Water catchment, Irrigation and Storage Pilot (WISP) | Ghana

WISP Picture 2Ghana has emerged as one of Africa's economic success stories with steady economic growth during the past two decades, particularly in its agriculture and mining sectors.

However, the gains the country has made are not evenly distributed amongst its people. Many Ghanaians, particularly in the north, still live in poverty and are regularly prone to food insecurity. Traditional, small-scale farmers are particularly vulnerable. Three quarters of the Northern population still lives in rural areas.

The WISP pilot project aims to introduce water storage and irrigation equipment in Northern Ghana that can enable women farmers to extend the growing season, produce additional income and food for their families.

The costing and local availability of three systems are being trialed – tube wells, poly-tanks and roof-top rain water harvesting through ferro-cemented tanks. The water from these systems will then be used to maintain keyhole gardens – an intensive method of vegetable gardening which conserves water – and assessed as to the viability and the perceived benefits of these by the women farmers.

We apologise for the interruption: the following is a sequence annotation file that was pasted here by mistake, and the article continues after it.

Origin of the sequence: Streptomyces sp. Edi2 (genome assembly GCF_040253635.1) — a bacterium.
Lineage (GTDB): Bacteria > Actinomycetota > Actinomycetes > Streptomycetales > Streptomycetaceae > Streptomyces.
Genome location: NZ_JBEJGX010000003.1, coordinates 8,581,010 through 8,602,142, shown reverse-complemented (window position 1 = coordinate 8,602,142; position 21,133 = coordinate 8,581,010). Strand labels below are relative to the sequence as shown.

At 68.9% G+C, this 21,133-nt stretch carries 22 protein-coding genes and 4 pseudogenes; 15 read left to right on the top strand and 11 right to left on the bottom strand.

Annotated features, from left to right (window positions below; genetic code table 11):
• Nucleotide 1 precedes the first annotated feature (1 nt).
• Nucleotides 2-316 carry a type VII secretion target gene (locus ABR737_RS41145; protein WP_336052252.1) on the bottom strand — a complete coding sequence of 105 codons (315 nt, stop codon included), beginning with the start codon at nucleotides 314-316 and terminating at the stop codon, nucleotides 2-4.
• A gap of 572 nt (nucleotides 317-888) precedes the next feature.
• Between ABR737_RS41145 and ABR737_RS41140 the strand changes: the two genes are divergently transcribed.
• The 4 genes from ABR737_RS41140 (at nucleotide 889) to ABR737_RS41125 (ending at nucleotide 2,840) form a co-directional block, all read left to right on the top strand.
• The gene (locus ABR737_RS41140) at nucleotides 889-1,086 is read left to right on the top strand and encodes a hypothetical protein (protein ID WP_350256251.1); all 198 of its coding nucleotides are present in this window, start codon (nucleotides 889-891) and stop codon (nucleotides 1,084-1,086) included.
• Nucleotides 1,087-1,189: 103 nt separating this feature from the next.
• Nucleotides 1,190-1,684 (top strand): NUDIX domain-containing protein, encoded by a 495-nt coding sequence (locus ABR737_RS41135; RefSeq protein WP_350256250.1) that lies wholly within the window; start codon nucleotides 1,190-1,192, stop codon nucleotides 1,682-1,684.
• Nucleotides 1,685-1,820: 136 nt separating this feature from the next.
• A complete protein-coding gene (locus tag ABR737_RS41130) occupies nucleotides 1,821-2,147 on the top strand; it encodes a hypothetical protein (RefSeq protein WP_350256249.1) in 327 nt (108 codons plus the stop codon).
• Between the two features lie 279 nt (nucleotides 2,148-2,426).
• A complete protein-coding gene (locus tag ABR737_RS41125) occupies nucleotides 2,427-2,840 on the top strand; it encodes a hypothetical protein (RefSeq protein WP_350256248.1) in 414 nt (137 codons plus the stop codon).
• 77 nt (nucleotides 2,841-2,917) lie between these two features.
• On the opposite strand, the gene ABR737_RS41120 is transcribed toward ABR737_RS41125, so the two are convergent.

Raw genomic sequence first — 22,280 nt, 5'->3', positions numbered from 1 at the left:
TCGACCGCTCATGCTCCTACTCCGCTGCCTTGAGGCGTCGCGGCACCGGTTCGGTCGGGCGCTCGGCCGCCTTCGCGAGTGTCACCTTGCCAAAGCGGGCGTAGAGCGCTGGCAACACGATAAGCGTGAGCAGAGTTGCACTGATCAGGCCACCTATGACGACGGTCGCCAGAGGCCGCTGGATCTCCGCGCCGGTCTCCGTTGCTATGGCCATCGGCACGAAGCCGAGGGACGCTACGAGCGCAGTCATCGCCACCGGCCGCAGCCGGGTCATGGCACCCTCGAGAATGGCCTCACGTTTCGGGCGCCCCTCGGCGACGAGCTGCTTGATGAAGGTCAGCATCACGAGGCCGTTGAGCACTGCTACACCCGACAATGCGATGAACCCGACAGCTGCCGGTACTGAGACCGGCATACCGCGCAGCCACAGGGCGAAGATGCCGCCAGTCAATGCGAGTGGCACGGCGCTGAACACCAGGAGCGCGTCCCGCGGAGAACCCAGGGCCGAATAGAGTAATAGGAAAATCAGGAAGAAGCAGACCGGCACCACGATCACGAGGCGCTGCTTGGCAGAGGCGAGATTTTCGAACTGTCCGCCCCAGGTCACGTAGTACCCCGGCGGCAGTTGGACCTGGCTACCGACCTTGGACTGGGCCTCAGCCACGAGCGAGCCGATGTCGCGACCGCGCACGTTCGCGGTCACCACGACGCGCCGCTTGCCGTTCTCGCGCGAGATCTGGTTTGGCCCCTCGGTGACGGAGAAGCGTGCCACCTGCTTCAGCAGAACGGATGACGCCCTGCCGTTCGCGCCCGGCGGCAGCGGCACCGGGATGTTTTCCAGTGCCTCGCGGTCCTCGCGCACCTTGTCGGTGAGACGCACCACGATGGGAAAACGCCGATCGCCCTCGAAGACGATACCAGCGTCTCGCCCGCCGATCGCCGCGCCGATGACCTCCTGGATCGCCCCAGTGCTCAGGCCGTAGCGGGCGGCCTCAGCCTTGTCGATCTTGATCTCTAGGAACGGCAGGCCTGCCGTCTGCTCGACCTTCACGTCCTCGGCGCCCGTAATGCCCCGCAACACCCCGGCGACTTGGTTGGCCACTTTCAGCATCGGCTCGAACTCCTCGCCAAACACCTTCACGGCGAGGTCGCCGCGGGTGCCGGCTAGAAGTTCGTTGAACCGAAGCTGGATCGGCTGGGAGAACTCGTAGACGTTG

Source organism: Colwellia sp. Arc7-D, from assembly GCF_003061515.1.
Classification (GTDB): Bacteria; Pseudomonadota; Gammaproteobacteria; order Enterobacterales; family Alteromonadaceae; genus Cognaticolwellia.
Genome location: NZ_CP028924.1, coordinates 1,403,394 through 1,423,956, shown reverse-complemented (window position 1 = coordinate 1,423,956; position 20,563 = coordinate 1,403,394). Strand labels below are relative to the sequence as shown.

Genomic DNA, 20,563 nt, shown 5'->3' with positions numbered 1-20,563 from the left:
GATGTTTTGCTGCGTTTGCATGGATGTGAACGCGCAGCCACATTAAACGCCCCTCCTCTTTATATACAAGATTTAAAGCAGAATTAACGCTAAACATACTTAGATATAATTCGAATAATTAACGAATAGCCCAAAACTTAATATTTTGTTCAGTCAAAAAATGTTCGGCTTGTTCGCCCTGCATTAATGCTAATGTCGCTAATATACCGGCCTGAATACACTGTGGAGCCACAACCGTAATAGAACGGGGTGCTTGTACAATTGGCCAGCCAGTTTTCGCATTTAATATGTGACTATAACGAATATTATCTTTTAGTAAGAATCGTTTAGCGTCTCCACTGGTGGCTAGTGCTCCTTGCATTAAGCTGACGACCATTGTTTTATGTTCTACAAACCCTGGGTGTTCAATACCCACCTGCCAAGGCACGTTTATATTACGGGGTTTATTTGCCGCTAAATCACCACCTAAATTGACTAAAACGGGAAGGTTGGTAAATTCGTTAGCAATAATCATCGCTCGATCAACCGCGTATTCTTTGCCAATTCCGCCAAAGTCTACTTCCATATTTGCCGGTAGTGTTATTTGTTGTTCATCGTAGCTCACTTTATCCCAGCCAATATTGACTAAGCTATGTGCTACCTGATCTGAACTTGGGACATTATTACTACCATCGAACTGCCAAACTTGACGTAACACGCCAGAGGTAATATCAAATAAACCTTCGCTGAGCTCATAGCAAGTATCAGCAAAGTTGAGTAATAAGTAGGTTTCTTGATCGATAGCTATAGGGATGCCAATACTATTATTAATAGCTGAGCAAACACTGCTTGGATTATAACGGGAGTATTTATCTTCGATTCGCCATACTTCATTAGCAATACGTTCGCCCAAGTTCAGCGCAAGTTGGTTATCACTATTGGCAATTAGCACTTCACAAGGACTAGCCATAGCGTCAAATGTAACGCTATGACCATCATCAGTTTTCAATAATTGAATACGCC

If the pilot proves a success it is hoped the learnings can be incorporated to the MEDA GROW project or scaled-up through additional funding.

 
WISP PictureProject Quick Facts

Goal: To introduce water storage and irrigation equipment that will enable women farmers to extend the growing season, producing additional income and food for their families

Reaching: 15-20 farmers (initial pilot)

Funding: MEDA and Bill and Melinda Gates Foundation

Project length: 2013-2015

For more information on the project, check out the 'Women-owned Keyhole Gardens' report and a study on how 'Keyhole gardens contribute to women’s economic empowerment in Ghana'